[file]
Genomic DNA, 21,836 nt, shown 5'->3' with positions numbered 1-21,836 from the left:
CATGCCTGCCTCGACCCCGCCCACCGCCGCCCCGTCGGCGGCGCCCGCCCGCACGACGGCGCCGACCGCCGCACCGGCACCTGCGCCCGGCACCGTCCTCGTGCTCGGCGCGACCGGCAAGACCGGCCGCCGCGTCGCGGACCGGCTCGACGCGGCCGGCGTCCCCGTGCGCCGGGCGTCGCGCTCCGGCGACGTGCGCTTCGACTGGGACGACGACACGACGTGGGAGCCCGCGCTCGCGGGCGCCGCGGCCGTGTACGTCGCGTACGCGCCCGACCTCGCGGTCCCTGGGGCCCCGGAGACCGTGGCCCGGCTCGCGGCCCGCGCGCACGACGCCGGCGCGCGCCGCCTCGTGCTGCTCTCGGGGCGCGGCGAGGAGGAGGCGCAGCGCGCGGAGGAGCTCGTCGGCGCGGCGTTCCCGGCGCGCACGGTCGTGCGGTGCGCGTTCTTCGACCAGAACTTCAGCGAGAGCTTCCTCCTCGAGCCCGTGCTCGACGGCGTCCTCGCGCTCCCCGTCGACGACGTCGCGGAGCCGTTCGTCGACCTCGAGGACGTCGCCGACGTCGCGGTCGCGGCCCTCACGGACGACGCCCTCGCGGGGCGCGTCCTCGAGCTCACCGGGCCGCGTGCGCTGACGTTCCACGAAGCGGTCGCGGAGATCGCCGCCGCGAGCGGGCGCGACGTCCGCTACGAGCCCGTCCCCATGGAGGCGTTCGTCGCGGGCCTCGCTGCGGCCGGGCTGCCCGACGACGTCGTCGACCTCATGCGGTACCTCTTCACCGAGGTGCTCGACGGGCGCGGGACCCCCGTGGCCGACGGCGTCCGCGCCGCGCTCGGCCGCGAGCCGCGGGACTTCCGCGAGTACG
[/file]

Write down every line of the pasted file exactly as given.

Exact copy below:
Genomic DNA, 21,836 nt, shown 5'->3' with positions numbered 1-21,836 from the left:
CATGCCTGCCTCGACCCCGCCCACCGCCGCCCCGTCGGCGGCGCCCGCCCGCACGACGGCGCCGACCGCCGCACCGGCACCTGCGCCCGGCACCGTCCTCGTGCTCGGCGCGACCGGCAAGACCGGCCGCCGCGTCGCGGACCGGCTCGACGCGGCCGGCGTCCCCGTGCGCCGGGCGTCGCGCTCCGGCGACGTGCGCTTCGACTGGGACGACGACACGACGTGGGAGCCCGCGCTCGCGGGCGCCGCGGCCGTGTACGTCGCGTACGCGCCCGACCTCGCGGTCCCTGGGGCCCCGGAGACCGTGGCCCGGCTCGCGGCCCGCGCGCACGACGCCGGCGCGCGCCGCCTCGTGCTGCTCTCGGGGCGCGGCGAGGAGGAGGCGCAGCGCGCGGAGGAGCTCGTCGGCGCGGCGTTCCCGGCGCGCACGGTCGTGCGGTGCGCGTTCTTCGACCAGAACTTCAGCGAGAGCTTCCTCCTCGAGCCCGTGCTCGACGGCGTCCTCGCGCTCCCCGTCGACGACGTCGCGGAGCCGTTCGTCGACCTCGAGGACGTCGCCGACGTCGCGGTCGCGGCCCTCACGGACGACGCCCTCGCGGGGCGCGTCCTCGAGCTCACCGGGCCGCGTGCGCTGACGTTCCACGAAGCGGTCGCGGAGATCGCCGCCGCGAGCGGGCGCGACGTCCGCTACGAGCCCGTCCCCATGGAGGCGTTCGTCGCGGGCCTCGCTGCGGCCGGGCTGCCCGACGACGTCGTCGACCTCATGCGGTACCTCTTCACCGAGGTGCTCGACGGGCGCGGGACCCCCGTGGCCGACGGCGTCCGCGCCGCGCTCGGCCGCGAGCCGCGGGACTTCCGCGAGTACG